segunda-feira, 17 de maio de 2010


Situando-me eu, no eterno conflito entre cães e gatos, na confraria dos primeiros, não posso deixar de inserir aqui uma referência a um livro de um poeta que muito aprecio.
É ele Mark Doty, e seu livro Dog Years.
A propósito de My Alexandria, um poderosíssimo livro de poemas que trouxe para os meus seminários de mestrado, pela primeira vez, no ano lectivo de 1997/98, escreveu Ruth Padel no New York Times a 17 de Março de 2002:

"Mark Doty's 'My Alexandria' (1993), a collection of poems about his partner's struggle with AIDS, made him the only American poet to have won Britain's T. S. Eliot Prize. 'Source,' his sixth collection, is sure to widen his audience on both sides of the Atlantic.

'Source' is billed as a book that explores selfhood; it also explores Americanness. Doty's work has always celebrated surfaces and lyric glitter. 'Every sequin,' he says in an earlier book, is 'an act of praise.' His focus is on the patina: the gloss of glass flowers, skin flakes that scuff off a crackhead in the subway like 'moth-wing dust.' In 'Source,' a luminous haze above Manhattan stirs him to conclude: 'heaven is a platinum latitude / over Fifth, fogged result / of sun on brushed / steel, pearl / dimensions. Cézanne: / 'We are an iridescent chaos.'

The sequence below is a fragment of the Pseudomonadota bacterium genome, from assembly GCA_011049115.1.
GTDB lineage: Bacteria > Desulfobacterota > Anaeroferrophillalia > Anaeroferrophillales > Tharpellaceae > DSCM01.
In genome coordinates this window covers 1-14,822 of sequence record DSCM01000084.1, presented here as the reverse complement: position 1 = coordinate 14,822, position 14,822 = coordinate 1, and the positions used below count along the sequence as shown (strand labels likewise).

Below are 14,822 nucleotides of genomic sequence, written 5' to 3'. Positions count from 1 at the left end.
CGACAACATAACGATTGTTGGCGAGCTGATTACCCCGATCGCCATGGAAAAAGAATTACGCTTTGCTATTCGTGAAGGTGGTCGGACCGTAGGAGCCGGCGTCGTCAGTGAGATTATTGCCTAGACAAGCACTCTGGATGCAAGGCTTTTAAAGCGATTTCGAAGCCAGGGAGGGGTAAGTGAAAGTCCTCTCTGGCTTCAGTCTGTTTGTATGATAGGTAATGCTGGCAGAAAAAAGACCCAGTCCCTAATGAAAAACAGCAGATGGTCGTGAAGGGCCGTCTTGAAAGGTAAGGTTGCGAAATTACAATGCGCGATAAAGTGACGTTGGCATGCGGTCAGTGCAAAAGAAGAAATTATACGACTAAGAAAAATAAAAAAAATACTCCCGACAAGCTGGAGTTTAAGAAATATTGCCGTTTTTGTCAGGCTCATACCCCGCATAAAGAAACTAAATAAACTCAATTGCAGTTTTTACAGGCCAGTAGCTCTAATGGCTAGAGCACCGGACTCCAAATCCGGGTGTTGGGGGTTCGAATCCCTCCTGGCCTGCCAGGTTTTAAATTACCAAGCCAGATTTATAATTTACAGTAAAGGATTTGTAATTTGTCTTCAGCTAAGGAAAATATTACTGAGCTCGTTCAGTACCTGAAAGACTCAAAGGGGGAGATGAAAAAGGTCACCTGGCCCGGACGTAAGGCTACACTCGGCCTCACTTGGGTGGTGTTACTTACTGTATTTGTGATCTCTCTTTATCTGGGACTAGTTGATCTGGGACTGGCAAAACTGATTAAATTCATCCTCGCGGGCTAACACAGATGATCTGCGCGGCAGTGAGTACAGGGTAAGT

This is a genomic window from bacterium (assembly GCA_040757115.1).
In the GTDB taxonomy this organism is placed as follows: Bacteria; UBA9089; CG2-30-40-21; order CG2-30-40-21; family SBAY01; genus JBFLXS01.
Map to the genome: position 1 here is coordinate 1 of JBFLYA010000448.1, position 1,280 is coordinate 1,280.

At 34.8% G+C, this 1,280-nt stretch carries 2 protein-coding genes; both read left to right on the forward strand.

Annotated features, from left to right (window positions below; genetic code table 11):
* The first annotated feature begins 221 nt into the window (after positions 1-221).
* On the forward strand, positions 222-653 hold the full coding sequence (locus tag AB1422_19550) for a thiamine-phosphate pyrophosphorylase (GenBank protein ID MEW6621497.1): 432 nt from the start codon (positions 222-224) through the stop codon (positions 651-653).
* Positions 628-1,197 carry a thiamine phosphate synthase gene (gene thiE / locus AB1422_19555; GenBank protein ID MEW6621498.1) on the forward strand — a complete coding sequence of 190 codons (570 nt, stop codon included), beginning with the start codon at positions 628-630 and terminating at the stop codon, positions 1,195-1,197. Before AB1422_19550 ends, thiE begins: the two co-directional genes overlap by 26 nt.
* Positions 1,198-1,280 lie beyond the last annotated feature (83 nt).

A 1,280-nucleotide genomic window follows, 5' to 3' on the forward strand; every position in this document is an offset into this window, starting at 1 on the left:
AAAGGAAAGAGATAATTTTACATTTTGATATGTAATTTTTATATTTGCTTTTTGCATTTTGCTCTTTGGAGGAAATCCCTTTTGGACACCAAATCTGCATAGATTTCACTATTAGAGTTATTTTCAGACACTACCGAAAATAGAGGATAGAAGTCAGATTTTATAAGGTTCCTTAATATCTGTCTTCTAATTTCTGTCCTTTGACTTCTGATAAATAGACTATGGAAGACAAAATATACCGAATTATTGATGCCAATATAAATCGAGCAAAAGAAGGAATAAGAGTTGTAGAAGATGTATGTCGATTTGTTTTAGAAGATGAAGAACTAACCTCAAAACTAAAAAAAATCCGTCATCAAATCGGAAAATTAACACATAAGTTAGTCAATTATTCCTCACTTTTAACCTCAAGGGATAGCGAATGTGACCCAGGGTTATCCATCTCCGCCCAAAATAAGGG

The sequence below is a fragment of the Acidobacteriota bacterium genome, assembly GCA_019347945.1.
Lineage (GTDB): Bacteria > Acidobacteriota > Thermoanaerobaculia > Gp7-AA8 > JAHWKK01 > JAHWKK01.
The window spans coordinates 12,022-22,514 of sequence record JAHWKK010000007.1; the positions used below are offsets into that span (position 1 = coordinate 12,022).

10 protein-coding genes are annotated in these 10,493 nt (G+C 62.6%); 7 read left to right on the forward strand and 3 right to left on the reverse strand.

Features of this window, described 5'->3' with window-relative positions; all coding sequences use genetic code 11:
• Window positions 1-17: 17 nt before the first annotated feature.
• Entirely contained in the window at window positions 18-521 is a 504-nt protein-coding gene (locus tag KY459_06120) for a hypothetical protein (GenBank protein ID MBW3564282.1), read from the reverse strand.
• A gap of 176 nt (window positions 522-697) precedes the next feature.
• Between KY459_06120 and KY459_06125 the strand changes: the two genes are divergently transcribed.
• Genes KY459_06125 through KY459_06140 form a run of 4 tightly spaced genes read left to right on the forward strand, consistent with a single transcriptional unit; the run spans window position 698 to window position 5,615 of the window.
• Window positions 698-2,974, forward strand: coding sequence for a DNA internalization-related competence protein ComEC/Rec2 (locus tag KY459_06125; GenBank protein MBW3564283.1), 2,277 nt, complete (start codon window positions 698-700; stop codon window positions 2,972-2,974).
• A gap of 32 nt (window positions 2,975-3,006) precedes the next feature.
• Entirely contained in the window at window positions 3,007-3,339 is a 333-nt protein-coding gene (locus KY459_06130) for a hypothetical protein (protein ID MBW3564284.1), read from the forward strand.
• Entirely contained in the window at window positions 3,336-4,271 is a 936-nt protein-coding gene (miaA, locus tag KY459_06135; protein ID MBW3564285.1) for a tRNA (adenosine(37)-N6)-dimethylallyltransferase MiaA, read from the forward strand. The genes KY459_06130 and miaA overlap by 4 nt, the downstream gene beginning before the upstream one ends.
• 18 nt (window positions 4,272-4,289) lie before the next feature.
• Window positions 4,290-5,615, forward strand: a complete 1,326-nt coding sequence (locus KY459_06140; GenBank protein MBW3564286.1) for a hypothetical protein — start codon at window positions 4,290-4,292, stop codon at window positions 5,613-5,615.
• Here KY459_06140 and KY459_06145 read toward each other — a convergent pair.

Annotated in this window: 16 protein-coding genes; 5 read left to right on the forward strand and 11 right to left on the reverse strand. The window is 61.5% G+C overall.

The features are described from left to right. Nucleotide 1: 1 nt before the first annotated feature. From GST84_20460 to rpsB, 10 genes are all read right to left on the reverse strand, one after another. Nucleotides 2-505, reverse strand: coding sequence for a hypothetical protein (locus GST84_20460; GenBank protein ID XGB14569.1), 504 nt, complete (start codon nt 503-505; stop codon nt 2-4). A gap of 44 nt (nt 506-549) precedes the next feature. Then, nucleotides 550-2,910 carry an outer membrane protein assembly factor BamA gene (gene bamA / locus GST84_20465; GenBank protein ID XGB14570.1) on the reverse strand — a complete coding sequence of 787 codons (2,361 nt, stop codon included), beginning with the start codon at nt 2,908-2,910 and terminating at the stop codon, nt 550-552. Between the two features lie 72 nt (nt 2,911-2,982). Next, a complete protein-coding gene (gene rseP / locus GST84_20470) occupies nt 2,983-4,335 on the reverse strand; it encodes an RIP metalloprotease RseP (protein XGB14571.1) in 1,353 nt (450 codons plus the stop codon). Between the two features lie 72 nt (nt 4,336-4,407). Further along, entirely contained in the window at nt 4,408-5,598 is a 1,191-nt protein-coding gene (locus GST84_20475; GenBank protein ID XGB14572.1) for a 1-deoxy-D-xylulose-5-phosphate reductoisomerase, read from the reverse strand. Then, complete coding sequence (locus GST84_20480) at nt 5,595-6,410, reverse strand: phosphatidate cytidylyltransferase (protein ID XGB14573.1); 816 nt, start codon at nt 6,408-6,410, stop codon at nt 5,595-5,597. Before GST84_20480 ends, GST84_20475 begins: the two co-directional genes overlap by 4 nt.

The surfaces in 'Source' are intensely, and self-reflectingly, American. Through poems about paintings, cityscapes and people, Doty is searching out the American self. In one poem, a tattoo artist needles a heart into his partner's arm: 'heron-dark, and ringed / by blue exultant bits of sweat or flame.' In another, the poet observes the self-portrait of a child brandishing an ice-cream cone 'as if it were the flag / of his own country held high' and wonders how it is that lines on a page can 'possess a portion / of the nervous energy / in their maker's hand.'

The underlying speculation beneath the surface of these poems is about art's expression of self. 'It isn't craft,' Doty writes, that gives the child's artless lines, his vision of his own body, the power to move an observer. Doty also turns to the archpriest of body and self. In this book's most ambitious poem, 'Letter to Walt Whitman,' Doty approaches Whitman, at least in part, through his stuffed parrot..."

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